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Monday, December 27, 2010

Superfan's Best of the Year

Time for some end-of-the-year assessments.  Here are my opinions on the best of 2010.  Feel free to disagree and say so in the comments.

Athlete of the year, men's track: David Rudisha. This is pretty obvious. Rudisha completely rewrote the record books in the men's 800 meters, took on all comers, and beat them all without fail. I can't write much that hasn't already been written.  Runner-up and US winner is David Oliver, who put together an undefeated outdoor season in the high hurdles (after an indoor campaign that gave no hint of what was to come).

Track book of the year: Unbroken. While a minority of the tale is about track, it is so good that it overcomes that obstacle.  Beware: it can give you a day or so of post-traumatic symptoms.  Runner-up goes to Track Town, USA, a photo-heavy book profiling the history of track in Eugene which was ineligible for the win due to not being widely available.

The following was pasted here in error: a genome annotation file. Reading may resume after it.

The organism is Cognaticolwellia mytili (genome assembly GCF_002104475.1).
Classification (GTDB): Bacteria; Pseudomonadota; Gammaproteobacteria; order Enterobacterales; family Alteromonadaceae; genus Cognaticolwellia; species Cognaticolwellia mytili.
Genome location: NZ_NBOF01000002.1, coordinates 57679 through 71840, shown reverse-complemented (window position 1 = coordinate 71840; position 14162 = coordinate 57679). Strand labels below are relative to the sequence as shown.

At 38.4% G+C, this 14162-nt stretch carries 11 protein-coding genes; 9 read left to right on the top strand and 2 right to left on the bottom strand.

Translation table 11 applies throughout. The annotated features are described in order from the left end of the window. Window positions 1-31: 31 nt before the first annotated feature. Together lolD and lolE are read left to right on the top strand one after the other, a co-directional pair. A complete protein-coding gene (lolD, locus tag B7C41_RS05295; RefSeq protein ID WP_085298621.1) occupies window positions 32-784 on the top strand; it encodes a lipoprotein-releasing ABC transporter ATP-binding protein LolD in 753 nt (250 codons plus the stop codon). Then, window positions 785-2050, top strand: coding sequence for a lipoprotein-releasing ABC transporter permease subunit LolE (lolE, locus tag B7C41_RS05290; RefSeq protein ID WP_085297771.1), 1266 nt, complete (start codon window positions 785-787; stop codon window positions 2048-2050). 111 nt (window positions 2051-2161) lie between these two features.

Athlete of the year, women's track: Allyson Felix.  No one runner stood out head-and-shoulders above the rest, and so Felix won by her versatility.  She was USATF champ in the 100 (albeit against an inferior field), and the world's best at 200 and 400.  Runner-up goes to Kenya's Nancy Jebet Langat, who won all but two of her 1500 races this year.  Veronica Campbell-Brown could have laid claim to the AOY, but did not race enough to earn it.